William P. Murphy is Research Affiliate in the Department of Anthropology, Northwestern University, USA and research partner of the research group “Integration and Conflict along the Upper Guinea Coast” at the Max Planck Institute for Social Anthropology in Halle/Saale, Germany. His early research focused on secrecy and socio-political hierarchy in Liberia, and on the language and strategies of chiefly political succession in Sierra Leone. His current research examines the language and organization of violence in civil war, using case material from Liberia and Sierra Leone.


Reviews

“Building on a decade of work by the research group ‘Integration and Conflict along the Upper Guinea Coast’ at the Max Planck Institute for Social Anthropology, this book brings together a group of scholars deeply engaged with the lived politics of the region.  The chapters problematize a range of common tropes about the politics of the Upper Guinea Coast, allowing us to understand political struggles in local terms, hence transcending conventional wisdom. Articulated through finely detailed examples we see how common binaries like stranger and host or patron and client are contested and remade in ongoing social practice.  The work shows that anthropological insights need not be purely theoretical but can be put to use in understanding and addressing pressing issues such as conflict, migration, and health crises.“ (Susan Shepler, Associate Professor, School of International Service, American University, USA)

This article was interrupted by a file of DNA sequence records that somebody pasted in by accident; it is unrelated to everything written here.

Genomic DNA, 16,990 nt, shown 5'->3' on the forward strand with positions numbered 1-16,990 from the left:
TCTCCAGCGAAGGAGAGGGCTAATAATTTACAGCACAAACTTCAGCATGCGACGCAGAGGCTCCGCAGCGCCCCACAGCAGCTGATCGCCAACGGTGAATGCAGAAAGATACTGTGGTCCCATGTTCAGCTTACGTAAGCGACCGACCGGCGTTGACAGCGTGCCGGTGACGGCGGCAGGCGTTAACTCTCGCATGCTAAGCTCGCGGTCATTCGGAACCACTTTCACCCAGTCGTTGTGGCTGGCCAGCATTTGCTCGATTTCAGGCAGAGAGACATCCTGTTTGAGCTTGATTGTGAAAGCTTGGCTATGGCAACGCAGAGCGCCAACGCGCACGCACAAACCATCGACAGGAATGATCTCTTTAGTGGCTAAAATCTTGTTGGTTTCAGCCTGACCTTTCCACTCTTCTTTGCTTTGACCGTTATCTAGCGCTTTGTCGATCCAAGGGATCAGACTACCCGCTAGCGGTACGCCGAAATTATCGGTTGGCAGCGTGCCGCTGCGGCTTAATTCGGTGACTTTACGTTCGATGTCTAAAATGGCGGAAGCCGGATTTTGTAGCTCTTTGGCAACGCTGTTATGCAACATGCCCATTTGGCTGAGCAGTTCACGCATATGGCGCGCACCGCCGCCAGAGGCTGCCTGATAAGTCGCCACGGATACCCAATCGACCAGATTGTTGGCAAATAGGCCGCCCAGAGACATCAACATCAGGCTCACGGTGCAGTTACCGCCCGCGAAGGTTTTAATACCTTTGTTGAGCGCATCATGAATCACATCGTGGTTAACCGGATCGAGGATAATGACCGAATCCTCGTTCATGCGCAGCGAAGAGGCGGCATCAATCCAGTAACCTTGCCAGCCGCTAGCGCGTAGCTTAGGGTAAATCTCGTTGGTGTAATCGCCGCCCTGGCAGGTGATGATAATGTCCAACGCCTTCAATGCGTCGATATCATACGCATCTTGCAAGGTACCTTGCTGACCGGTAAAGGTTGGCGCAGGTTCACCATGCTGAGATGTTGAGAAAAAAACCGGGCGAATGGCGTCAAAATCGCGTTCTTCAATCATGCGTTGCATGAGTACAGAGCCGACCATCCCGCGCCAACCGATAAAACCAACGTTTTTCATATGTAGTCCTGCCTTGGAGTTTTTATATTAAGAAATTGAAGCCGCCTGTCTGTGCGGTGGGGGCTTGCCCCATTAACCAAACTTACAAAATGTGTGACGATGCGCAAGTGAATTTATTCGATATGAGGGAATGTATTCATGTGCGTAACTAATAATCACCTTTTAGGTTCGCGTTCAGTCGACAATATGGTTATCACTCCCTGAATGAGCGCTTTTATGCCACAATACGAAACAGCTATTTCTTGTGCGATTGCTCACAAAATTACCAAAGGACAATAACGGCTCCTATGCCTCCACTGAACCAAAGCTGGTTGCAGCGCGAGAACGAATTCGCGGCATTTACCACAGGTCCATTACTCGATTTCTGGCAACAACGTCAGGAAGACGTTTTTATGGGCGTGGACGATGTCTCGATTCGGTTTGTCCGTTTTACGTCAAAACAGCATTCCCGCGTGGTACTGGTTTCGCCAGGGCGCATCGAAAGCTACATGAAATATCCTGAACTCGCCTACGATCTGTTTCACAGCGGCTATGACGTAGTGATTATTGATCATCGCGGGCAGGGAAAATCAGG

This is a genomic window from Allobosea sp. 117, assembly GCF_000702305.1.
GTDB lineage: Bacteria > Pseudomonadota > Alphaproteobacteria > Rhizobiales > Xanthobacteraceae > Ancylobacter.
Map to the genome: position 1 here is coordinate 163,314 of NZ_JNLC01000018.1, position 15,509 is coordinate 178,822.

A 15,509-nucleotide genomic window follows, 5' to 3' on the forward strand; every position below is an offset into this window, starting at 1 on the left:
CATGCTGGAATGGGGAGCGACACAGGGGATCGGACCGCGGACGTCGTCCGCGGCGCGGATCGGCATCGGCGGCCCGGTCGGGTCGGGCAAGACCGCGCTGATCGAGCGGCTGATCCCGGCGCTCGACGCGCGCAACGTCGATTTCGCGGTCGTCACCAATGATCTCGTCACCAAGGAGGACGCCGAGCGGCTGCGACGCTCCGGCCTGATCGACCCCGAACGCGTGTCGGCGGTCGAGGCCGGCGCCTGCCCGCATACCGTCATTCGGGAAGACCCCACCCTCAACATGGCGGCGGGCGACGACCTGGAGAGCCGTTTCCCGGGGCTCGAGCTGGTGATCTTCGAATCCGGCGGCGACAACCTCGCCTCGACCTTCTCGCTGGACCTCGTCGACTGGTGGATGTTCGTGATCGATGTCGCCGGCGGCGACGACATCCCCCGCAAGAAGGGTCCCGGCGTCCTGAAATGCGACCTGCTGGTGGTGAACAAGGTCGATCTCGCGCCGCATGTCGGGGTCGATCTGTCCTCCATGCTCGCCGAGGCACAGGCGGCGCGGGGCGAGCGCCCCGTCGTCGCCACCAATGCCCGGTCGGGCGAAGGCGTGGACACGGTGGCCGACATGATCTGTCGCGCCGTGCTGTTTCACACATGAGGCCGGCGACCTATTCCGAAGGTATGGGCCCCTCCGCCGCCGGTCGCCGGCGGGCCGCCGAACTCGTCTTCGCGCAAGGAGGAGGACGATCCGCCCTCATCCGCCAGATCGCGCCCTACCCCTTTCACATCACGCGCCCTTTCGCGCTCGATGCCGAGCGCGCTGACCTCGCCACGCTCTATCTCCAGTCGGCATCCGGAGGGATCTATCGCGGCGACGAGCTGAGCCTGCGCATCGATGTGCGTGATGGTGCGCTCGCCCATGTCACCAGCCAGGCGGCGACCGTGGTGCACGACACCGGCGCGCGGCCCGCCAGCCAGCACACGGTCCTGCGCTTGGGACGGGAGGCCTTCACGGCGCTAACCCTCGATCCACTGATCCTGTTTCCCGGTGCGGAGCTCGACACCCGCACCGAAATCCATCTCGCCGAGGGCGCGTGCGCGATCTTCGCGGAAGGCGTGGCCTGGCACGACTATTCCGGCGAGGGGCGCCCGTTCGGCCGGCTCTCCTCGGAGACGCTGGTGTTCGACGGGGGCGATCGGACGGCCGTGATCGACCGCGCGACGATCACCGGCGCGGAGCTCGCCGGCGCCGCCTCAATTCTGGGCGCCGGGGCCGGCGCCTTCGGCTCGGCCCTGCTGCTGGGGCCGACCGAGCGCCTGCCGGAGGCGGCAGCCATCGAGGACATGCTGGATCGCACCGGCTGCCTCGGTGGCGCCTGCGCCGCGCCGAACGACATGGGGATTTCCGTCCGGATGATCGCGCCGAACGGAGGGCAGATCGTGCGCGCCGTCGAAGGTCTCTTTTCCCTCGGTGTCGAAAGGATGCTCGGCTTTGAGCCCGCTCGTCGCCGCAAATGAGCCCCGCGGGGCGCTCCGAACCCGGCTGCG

Table of contents (15 chapters)

  • Introduction: Deconstructing Tropes of Politics and Policies in Upper Guinea Coast Societies

    Højbjerg, Christian K. (et al.)

    Pages 1-26

  • Poro Society, Migration, and Political Incorporation on the Freetown Peninsula, Sierra Leone

    Ménard, Anaïs

    Pages 29-51

  • Challenging the Classical Parameters of “Doing Host–Refugee Politics”: The Case of Casamance Refugees in The Gambia

    Ray, Charlotte

    Pages 53-75

  • Betterment Versus Complicity: Struggling with Patron–Client Logics in Sierra Leone

    Menzel, Anne

    Pages 77-98

  • Kinship Tropes as Critique of Patronage in Postwar Sierra Leone

    Murphy, William P.

    Pages 99-122

Buy this book

eBook £67.99
price for United Kingdom (gross)
  • ISBN 978-1-349-95013-3
  • Digitally watermarked, DRM-free
  • Included format: PDF, EPUB
  • ebooks can be used on all reading devices
  • Immediate eBook download after purchase
Hardcover £86.00
price for United Kingdom (gross)
  • ISBN 978-1-349-95012-6
  • Free shipping for individuals worldwide
  • Usually dispatched within 3 to 5 business days.
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Bibliographic Information

Bibliographic Information
Book Title
Politics and Policies in Upper Guinea Coast Societies
Book Subtitle
Change and Continuity
Editors
  • Christian K. Højbjerg
  • Jacqueline Knörr
  • William Murphy
Copyright
2017
Publisher
Palgrave Macmillan US
Copyright Holder
The Editor(s) (if applicable) and The Author(s)
eBook ISBN
978-1-349-95013-3
DOI
10.1057/978-1-349-95013-3
Hardcover ISBN
978-1-349-95012-6
Edition Number
1
Number of Pages
XV, 342
Number of Illustrations and Tables
3 b/w illustrations, 1 illustrations in colour
Topics